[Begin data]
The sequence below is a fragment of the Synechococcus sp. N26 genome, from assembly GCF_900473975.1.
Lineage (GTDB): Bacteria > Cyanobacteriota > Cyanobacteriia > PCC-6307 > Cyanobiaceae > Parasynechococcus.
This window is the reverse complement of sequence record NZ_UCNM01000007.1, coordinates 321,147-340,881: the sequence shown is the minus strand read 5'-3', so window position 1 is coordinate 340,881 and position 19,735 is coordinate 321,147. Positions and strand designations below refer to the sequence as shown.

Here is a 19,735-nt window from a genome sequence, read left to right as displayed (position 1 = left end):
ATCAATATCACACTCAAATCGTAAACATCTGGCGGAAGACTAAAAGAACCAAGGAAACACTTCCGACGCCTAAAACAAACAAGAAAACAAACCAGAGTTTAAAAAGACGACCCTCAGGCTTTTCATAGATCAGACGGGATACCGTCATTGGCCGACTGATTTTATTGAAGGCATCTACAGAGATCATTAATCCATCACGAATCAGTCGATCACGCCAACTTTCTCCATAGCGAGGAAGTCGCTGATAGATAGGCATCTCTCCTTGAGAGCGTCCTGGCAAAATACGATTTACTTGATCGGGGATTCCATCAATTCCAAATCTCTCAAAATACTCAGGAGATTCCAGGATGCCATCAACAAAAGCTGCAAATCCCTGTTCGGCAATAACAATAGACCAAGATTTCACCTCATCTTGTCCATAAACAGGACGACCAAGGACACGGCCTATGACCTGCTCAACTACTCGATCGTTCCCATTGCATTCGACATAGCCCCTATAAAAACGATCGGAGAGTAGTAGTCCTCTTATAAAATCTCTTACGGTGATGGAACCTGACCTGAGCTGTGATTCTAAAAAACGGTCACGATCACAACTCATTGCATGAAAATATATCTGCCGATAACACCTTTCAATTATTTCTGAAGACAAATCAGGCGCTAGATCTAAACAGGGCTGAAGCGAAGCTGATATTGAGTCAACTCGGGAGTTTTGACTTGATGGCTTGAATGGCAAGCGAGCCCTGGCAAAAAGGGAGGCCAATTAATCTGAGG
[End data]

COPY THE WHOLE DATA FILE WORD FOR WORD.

The sequence below is a fragment of the Synechococcus sp. N26 genome, from assembly GCF_900473975.1.
Lineage (GTDB): Bacteria > Cyanobacteriota > Cyanobacteriia > PCC-6307 > Cyanobiaceae > Parasynechococcus.
This window is the reverse complement of sequence record NZ_UCNM01000007.1, coordinates 321,147-340,881: the sequence shown is the minus strand read 5'-3', so window position 1 is coordinate 340,881 and position 19,735 is coordinate 321,147. Positions and strand designations below refer to the sequence as shown.

Here is a 19,735-nt window from a genome sequence, read left to right as displayed (position 1 = left end):
ATCAATATCACACTCAAATCGTAAACATCTGGCGGAAGACTAAAAGAACCAAGGAAACACTTCCGACGCCTAAAACAAACAAGAAAACAAACCAGAGTTTAAAAAGACGACCCTCAGGCTTTTCATAGATCAGACGGGATACCGTCATTGGCCGACTGATTTTATTGAAGGCATCTACAGAGATCATTAATCCATCACGAATCAGTCGATCACGCCAACTTTCTCCATAGCGAGGAAGTCGCTGATAGATAGGCATCTCTCCTTGAGAGCGTCCTGGCAAAATACGATTTACTTGATCGGGGATTCCATCAATTCCAAATCTCTCAAAATACTCAGGAGATTCCAGGATGCCATCAACAAAAGCTGCAAATCCCTGTTCGGCAATAACAATAGACCAAGATTTCACCTCATCTTGTCCATAAACAGGACGACCAAGGACACGGCCTATGACCTGCTCAACTACTCGATCGTTCCCATTGCATTCGACATAGCCCCTATAAAAACGATCGGAGAGTAGTAGTCCTCTTATAAAATCTCTTACGGTGATGGAACCTGACCTGAGCTGTGATTCTAAAAAACGGTCACGATCACAACTCATTGCATGAAAATATATCTGCCGATAACACCTTTCAATTATTTCTGAAGACAAATCAGGCGCTAGATCTAAACAGGGCTGAAGCGAAGCTGATATTGAGTCAACTCGGGAGTTTTGACTTGATGGCTTGAATGGCAAGCGAGCCCTGGCAAAAAGGGAGGCCAATTAATCTGAGG